Hillary Clinton Is Wrong: Your Data Is Not Worth More Than Gold

Michael McLaughlin January 23, 2019
January 23, 2019

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Hillary Clinton echoed the thoughts of many when she recently claimed “personal data is the most valuable commodity in the world right now. I mean, it’s far more valuable than any energy source or any other commodity you can think about, and we have given it over.” Clinton and others believe that personal data is extremely valuable and claim consumers are getting a raw deal, arguing that tech companies are greedily grabbing all this data with consumers getting little in exchange. Yet these critics are wrong about the value of an individual’s data, as they confuse the value data in aggregate can generate with the market price buyers will pay for individual data. Unfortunately, too many lawmakers have begun crafting policies stemming from these misguided notions leading to proposals that are bad for consumers and the digital economy.

Clinton may be one of the most prominent figures to make this argument about data, but she is not alone in her belief. Other individuals have called data the “new oil,”  as well as the “new gold.” To be sure, this idea that consumers are sitting on a pile of digital gold, and that big tech companies are running off with their data, permeates many privacy debates. These beliefs have led to calls to tax companies based on the revenue they make from consumer data, proposals to give consumers property rights for their data, and arguments that firms should pay consumers for their data.

First, it is important to note that, on the facts, Clinton is simply wrong. An individual's personal data, particularly when compared to commodities, is cheap. For example, the advertising industry pays $0.005 per user profile while gold costs over $1,000 per ounce, crude oil costs over $50 per barrel, and a pound of coffee costs roughly $1 per pound. Moreover, the financial returns for users who do try to sell their data, such as Wired associate editor Gregory Barber, who sold his location data, Apple Health data, and Facebook data, will likely disappoint the users. Barber’s data, for example, was worth approximately 0.3 cents.

There are several reasons why any one consumer’s personal data is so cheap, including that data is non-rivalrous, meaning that multiple parties can use the same data simultaneously. As a result, users don’t “lose” their data when a company gains access to it. Rather, users can still share it with anyone else they like. In contrast, oil and other tangible goods are rival goods. For example, if someone sells a pound of apples from their backyard, they can no longer give that pound of apples to anyone else.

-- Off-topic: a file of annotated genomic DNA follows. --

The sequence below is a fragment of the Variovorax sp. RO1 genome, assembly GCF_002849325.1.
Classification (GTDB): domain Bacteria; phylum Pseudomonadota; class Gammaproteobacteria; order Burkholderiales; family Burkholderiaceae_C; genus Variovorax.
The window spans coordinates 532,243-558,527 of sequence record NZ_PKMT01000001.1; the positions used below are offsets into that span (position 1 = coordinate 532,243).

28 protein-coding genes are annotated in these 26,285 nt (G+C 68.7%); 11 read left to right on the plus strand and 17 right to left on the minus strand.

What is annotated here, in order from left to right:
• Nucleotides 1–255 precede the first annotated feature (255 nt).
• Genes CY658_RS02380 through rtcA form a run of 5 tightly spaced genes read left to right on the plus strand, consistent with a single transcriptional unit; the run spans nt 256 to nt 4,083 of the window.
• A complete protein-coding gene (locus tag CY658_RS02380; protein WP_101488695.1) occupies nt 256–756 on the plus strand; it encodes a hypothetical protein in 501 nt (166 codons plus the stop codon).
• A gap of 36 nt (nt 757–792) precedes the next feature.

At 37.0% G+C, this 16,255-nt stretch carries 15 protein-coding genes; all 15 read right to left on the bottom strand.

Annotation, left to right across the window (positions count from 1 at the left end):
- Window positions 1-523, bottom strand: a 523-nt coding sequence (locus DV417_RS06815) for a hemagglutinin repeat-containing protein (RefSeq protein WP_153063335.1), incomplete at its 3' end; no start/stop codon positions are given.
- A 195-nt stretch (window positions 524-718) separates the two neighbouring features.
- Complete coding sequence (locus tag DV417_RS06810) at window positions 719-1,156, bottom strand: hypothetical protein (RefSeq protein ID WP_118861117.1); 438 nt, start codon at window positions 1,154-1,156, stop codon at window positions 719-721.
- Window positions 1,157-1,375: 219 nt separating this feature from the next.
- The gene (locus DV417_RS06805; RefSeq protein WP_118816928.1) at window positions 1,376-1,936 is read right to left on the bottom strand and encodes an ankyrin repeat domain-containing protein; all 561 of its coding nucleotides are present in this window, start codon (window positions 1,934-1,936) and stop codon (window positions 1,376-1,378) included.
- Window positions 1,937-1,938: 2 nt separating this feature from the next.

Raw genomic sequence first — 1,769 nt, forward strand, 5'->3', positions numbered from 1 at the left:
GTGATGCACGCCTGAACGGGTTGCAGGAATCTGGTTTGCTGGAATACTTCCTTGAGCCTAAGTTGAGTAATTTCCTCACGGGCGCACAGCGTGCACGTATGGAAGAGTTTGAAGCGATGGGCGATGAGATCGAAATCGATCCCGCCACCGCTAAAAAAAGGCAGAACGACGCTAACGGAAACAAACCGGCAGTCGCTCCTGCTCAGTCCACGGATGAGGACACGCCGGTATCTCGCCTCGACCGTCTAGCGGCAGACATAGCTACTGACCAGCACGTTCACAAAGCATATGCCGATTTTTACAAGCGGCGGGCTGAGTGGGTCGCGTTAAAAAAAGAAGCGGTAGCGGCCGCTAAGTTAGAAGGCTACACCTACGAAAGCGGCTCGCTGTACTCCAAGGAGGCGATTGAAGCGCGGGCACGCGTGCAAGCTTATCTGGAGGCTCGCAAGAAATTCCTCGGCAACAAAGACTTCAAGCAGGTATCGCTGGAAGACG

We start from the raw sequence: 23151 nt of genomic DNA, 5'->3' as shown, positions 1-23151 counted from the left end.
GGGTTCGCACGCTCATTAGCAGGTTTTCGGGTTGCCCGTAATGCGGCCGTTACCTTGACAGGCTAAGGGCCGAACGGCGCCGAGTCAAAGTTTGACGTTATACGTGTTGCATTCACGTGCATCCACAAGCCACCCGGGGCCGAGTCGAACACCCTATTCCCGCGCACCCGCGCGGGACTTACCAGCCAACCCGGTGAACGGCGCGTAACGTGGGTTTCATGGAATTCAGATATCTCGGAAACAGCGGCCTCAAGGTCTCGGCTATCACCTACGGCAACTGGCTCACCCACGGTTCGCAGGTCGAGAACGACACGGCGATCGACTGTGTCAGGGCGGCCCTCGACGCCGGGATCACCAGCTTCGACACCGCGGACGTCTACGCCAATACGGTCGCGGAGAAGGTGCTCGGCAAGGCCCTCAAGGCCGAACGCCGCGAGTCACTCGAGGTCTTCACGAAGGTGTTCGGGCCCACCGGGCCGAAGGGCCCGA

Just as importantly, data is usually more valuable in aggregate. For example, having one computed tomography (CT) scan from one patient does not have significant value to medical researchers. But a dataset such as DeepLeision, a collection of 32,000 CT scans from 4,000 patients published by the U.S. National Institutes of Health, is valuable because it has enough scans to possibly help develop algorithms that can spot lesions. Even then, however, data has decreasing returns. In the DeepLeision dataset, for example, the first 10 CT scans have a different value than the last 10 because each scan improves the accuracy of the algorithms by varying amounts.

Nonetheless, privacy advocates claim that users are getting a bad deal when companies provide services but collect consumer data. But their proposals to help consumers would actually make most consumers worse off. First, their proposals overlook that while some companies sell user data, most companies, such as Facebook and Google, do not sell their users’ data. Instead, these firms receive money from advertisers who pay to reach a particular audience, such as 18-34-year-old men who like hiking. The advertiser only knows that the ad was shown to someone in this category. Second, it should go without saying that policies requiring firms to pay users for their data would force most firms to either switch from free to subscription models or increase the price of services. Yet only 27 percent of Internet users want Internet companies to collect less of their data if it means paying a monthly subscription fee. Lastly, Google and Facebook earned roughly $29 billion in combined profits in 2017. If, in order to pay users for their data, the two firms distributed half of their profits equally to their roughly 4.6 billion users, each user would receive less than $5 a year.

It is certainly possible that business models could emerge where people are paid something for their data, either directly or indirectly (e.g., discounts from companies). But consumers and the market should choose whether these go forward and thrive, not government. These facts do not mean lawmakers should do nothing to help consumers in regard to their data. In particular, lawmakers should support policies that promote data portability, which maximizes the utility of data by allowing consumers to give permission to other firms to use their personal data that a separate firm originally collected. This type of policy creates more value for consumers and business. Lawmakers should not, however, create policies that limit options on the Internet by dictating how businesses can earn money and how consumers can access services.